Fri, Feb 20, 2015 - Page 12 News List

A dying art

Old ways prove hard to shed, even as crisis hits kimono trade

By Martin Fackler  /  NY Times News Service, AMAMI OSHIMA, Japan

A woman, dressed in a traditional Japanese kimono, poses for tourists in Kyoto, western Japan last November.

Photo: Reuters

Kazuhiko Kanai uses the traditional method to dye the elegant kimonos for which this small, semitropical island is renowned: He carries a bundle of pure white silk to a nearby rice paddy and hurls it into the mud.

Kanai is one of the last practitioners of a method known as dorozome, or “mud-dyeing,” which uses the island’s iron-rich soil to turn silk the color of the darkest chocolate. This is just one step in an elaborate production process that can take a year to produce a kimono with the glossiest silk and most intricately woven designs in all Japan. In a nation that esteems its traditional form of dress as high art, Amami Oshima’s kimonos became some of the most prized of them all, once capable of fetching more than US$10,000 apiece.

But those heady days are over, as a shift to Western fashions and Japan’s long economic squeeze have led to plummeting demand, especially for high-end kimonos.

On Amami Oshima, production has fallen so far in the last two decades that only 500 people on an island with 73,000 residents remain employed full-time in kimono production, and many of them are in their 70s or 80s. That’s down from 20,000 people a generation ago, according to the Authentic Amami Oshima Tsumugi Association, the island’s union of kimono producers.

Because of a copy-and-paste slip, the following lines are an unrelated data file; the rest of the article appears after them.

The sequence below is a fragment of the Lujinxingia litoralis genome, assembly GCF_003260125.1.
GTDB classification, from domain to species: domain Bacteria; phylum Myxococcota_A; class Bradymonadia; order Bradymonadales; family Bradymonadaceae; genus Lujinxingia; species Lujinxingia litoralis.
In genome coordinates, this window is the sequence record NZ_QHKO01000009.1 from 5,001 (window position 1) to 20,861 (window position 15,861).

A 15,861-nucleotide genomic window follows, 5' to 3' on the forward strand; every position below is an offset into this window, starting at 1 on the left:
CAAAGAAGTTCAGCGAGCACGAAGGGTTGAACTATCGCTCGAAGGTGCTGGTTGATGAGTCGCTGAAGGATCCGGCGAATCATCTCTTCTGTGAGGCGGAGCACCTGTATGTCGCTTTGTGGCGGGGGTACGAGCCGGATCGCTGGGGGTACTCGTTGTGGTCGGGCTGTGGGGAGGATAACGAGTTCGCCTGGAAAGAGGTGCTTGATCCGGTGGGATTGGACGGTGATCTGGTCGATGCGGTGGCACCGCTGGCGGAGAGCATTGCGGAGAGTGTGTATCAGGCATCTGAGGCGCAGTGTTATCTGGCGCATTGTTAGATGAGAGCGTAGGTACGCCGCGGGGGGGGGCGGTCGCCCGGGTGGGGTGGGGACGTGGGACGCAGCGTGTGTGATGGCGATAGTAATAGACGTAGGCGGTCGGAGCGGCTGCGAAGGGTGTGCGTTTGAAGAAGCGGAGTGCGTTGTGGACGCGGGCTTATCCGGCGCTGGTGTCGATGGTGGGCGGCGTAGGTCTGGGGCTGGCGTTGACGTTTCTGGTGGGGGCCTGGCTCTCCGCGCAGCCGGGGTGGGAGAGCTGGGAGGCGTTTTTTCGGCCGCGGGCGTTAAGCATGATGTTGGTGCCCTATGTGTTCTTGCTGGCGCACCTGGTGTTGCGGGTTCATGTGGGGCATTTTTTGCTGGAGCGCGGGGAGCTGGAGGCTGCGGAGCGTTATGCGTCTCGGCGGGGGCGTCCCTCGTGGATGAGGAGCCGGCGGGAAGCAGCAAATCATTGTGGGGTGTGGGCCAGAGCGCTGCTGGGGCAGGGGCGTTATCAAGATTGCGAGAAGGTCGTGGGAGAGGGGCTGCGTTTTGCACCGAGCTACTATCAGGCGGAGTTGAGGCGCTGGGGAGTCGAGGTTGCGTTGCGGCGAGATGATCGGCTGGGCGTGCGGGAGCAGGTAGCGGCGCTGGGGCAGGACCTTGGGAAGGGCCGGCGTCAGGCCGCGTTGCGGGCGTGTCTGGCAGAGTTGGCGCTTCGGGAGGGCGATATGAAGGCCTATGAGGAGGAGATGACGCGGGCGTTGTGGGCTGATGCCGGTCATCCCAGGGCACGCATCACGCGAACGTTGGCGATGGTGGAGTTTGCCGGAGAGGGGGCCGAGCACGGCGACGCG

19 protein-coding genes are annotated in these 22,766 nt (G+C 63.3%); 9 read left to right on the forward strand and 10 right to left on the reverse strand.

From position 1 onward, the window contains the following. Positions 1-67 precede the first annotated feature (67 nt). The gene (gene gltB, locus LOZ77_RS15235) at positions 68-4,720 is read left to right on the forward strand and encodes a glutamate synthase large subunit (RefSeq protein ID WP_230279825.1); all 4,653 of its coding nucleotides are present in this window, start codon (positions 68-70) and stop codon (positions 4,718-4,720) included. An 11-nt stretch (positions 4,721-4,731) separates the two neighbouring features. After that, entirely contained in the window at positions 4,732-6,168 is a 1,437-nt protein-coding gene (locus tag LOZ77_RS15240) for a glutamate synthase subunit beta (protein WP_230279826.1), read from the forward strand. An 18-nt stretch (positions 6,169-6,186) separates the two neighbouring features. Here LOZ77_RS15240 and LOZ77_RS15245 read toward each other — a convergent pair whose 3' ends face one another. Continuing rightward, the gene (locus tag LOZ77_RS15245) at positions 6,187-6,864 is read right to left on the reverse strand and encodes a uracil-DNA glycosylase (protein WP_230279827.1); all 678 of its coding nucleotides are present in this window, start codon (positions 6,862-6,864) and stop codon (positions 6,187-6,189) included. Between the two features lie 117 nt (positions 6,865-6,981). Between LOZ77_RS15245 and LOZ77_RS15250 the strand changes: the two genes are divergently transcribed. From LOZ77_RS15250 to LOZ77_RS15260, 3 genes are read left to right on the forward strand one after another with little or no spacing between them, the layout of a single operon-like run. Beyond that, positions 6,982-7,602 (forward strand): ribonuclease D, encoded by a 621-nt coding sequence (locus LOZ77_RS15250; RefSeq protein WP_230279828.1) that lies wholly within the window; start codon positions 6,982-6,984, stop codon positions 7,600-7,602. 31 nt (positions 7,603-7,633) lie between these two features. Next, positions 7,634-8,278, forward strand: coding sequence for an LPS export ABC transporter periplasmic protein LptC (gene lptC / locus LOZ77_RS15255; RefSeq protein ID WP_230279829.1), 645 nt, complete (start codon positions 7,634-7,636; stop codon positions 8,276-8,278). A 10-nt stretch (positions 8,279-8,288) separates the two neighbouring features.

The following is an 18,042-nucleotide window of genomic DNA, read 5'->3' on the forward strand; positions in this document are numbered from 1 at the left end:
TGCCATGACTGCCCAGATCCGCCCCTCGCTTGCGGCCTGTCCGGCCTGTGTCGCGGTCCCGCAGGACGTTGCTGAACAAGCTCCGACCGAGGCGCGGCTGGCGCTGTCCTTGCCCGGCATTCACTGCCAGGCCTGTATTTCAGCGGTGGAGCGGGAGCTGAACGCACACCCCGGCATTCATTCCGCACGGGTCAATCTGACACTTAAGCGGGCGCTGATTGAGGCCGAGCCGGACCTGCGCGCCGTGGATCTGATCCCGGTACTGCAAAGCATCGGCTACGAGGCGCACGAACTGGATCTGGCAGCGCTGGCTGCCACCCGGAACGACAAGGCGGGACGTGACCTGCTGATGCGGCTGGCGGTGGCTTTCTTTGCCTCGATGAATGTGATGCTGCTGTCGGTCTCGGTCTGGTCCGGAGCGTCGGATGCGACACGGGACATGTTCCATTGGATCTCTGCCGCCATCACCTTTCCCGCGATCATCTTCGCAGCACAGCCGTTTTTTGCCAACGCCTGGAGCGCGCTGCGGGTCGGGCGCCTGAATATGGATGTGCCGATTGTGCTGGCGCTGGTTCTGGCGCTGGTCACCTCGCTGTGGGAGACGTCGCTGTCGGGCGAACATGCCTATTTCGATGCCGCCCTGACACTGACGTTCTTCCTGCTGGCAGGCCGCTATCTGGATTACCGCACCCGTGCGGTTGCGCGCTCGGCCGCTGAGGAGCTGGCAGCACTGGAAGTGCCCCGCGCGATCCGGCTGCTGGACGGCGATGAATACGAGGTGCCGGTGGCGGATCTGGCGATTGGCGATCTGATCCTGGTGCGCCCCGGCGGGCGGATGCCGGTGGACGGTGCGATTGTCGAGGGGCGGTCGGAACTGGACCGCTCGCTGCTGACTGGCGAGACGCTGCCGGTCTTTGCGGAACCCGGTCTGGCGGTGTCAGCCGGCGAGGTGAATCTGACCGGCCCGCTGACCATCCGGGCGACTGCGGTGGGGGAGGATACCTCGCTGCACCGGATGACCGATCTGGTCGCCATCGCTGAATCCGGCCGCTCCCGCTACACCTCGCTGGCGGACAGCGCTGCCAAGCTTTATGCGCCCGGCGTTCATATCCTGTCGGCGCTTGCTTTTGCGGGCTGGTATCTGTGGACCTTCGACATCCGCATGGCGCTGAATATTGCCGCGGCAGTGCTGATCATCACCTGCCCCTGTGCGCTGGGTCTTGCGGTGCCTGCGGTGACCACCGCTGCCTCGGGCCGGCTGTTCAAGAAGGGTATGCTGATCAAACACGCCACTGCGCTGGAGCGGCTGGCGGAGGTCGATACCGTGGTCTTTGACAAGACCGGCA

The union says the island’s production of kimono silk has similarly plunged, from enough to make 284,278 kimonos during the height of the postwar boom in 1972, to enough for just 5,340 kimonos last year.


Amami Oshima has fallen harder than most of Japan’s famous kimono production centers, dragged down by a complex web of wholesalers, dealers and specialized retailers who distribute and sell the island’s kimonos. While this antiquated system once benefited the remote southern island near Okinawa by spreading its kimonos to the rest of Japan, islanders say it has now become a burden, keeping the kimonos prohibitively expensive while driving down wages.

Yet, the old ways have proved hard to discard, despite a growing sense of crisis. Many fret that there will soon be too few islanders left with the skills to sustain each of the 30 separate steps needed to produce one of the kimonos.

“If we lose one link in the chain, we lose our ability to make kimonos,” said Kanai, 56, who owns a dirt-floored wooden workshop where silk is dyed in bubbling iron caldrons and then hung from the ceiling to dry. “If we cannot make kimonos any more, what will be left here?”


Kanai says the mud-dyeing process alone takes more than a month, as the silk is first colored a burgundy hue with natural dye made from the pulp of a local plum tree. Getting the right shade of red requires repeating the cycle of staining and drying the silk 30 times, he said. Only then is the silk ready to be immersed in the black mud, whose iron reacts with tannins in the tree dye to create the coveted dark brown color.

That is not the most elaborate step. Even before the silk arrives at Kanai’s workshop, it is first woven into a temporary fabric as part of a unique method that the islanders have devised for creating minutely detailed patterns.

After this temporary fabric has been mud-dyed, it is unraveled back into its original silk threads. Each colored thread now has thousands of tiny white stripes where it overlapped with another thread, blocking the mud from touching it at that point.

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